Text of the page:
On the way home from St. John’s we detoured off to visit Llyn Aled. The lakes isn’t that photogenic but the beautiful open countryside, with a lone tree silhouetted against the sky is. Actually there was another tree just off camera, but two trees didn’t look as good as this single one.
Memo to self. “Never run an anti-virus scan when you are trying to import and process just over 500 photographs and at the same time write this article” The AV program is supposed to run in the background but it’s crunching my hard drive constantly and everything is slow, slow, really slow.
Yesterday I was out with another great photographer, Adrian Evans, to photograph the National Slate Museum at Llanberis, North Wales. With an early start and a beautiful sunny day beckoning we were looking forward to a great days photography.
Llanberis lies along the side of Llyn Padern and driving down the road to the museum we could see that the lake was flat calm, almost mirror-like. It was just too good an opportunity to miss. So first stop the lake….two hours later we still hadn’t reached the slate museum. There was just too much to photograph along the sides of the lake.
As we were thinking of packing up and heading to the museum I managed to capture these canoeists practicing before heading under the bridge into the main lake and that’s this weeks photo entry on Flickr.
As for the museum we did get there in the afternoon but all too soon it had come round to 4pm and the staff were asking us to leave.
If you are thinking of visiting the museum it costs £4 to park, seems pricey, but entrance to the museum is free and trust me you could spend all day there. If you are a photographer take a tripod, they are allowed but be careful in “The Chief Engineers House”, there’s not a lot of room and if it’s busy they might object. We were lucky, in winter the museum does not get as many visitors so we could wander round taking our time to get those all important photographs.
Week 7 already and as I’ve got a busy schedule I thought I’d get this one in early.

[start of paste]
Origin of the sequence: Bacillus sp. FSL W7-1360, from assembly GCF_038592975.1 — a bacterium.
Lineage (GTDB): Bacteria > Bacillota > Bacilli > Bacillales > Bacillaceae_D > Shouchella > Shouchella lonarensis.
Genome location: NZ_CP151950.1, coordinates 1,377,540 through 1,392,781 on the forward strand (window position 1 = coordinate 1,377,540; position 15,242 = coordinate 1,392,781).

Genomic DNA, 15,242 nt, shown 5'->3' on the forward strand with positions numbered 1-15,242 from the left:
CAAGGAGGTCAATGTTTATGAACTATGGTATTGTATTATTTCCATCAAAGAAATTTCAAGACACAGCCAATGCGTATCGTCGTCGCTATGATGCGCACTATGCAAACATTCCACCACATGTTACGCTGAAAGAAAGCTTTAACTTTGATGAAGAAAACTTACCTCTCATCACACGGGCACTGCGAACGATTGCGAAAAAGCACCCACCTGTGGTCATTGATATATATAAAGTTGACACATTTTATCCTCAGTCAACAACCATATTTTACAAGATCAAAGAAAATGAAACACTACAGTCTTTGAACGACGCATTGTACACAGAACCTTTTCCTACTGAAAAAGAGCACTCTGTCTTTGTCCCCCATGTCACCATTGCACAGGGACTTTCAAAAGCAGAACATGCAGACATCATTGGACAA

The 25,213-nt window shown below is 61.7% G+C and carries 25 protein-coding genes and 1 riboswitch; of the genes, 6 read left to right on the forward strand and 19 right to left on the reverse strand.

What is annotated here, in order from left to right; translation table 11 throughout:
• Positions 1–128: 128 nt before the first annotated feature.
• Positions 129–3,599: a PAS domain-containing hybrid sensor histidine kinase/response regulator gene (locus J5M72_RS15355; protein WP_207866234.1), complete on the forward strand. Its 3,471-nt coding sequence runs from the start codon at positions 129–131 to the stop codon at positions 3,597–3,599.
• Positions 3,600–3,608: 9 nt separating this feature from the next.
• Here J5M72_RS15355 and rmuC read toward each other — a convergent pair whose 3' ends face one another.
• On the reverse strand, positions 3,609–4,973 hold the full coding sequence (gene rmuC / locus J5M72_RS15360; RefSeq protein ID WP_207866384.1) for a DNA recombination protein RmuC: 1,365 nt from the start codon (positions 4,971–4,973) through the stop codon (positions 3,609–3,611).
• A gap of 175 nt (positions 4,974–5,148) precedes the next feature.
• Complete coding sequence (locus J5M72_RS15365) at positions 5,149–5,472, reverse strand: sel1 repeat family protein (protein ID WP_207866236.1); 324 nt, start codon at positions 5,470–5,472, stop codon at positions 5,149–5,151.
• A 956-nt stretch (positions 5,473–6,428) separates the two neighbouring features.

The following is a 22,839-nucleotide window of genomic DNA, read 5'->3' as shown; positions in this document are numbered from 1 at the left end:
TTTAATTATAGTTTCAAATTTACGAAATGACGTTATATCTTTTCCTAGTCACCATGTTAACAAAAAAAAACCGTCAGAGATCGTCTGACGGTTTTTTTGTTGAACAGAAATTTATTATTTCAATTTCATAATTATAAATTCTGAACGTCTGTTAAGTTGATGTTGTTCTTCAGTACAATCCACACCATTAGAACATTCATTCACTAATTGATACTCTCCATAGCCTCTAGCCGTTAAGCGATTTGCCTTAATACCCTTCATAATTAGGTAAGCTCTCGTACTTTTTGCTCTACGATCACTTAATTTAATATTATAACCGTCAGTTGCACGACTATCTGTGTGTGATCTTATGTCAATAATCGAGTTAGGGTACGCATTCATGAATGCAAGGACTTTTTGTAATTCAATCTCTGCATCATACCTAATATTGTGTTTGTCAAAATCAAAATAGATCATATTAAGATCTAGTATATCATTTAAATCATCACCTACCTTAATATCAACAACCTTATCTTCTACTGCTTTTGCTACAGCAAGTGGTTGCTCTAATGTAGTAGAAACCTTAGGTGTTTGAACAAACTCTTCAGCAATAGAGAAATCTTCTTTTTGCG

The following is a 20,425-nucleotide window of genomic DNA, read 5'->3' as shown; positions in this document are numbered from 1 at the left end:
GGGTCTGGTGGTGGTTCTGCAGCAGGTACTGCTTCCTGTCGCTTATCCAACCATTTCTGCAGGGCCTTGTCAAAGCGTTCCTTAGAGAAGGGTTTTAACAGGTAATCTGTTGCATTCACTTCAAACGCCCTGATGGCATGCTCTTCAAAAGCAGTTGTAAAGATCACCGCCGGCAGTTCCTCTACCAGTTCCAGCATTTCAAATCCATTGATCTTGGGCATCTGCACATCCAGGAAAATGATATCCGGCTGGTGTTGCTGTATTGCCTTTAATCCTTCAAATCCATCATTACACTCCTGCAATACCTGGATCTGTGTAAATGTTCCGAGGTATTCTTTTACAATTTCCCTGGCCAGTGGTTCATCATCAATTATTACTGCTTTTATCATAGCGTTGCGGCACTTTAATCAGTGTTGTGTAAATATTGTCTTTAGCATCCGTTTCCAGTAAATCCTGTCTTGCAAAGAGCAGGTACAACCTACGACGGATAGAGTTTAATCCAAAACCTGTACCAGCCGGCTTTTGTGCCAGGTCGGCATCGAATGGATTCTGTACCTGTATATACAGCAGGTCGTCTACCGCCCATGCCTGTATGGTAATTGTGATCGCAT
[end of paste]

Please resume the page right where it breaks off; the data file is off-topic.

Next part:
The Marine Lake in Rhyl is a man-made reservoir next to the mouth of the River Clwyd, and was officially opened in 1895. Situated in the west of the town, the lake is approximately 12 hectares in size, and is managed by Denbighshire County Council. In pas times the lake was a busy tourist destination, with fairground rides and a zoo, nearby. Rhyl Miniature Railway is the only original attraction remaining on the site, a narrow gauge railway that travels around the lake and is now based at the new museum and railway centre. The railway has been running round the lakes since 1911.
Nowadays the lake is mainly used for a range of water sports and recreational activities.
Marine Lake is connected to the sea via a sluice gate and can take water from the harbour at certain high tides. In the centre of the lake there is an island which has been noted as a significant roosting site for wild birds.
Right, that’s it for me this week. I’m off to continue reading “The Girl Who Kicked The Hornets Nest”, the third and final book in the excellent Millennium series by Stieg Larsson. One of the great things for me is that I recognise many of the places and districts that are mentioned in the book because our company headquarters were in Stockholm.
- 52/2013 Week 5 (mikehardisty.wordpress.com)
- 52/2013 Week 4 (mikehardisty.wordpress.com)
- 52/2013 Week 3 (mikehardisty.wordpress.com)
- 52/2013 Week 1 (mikehardisty.wordpress.com)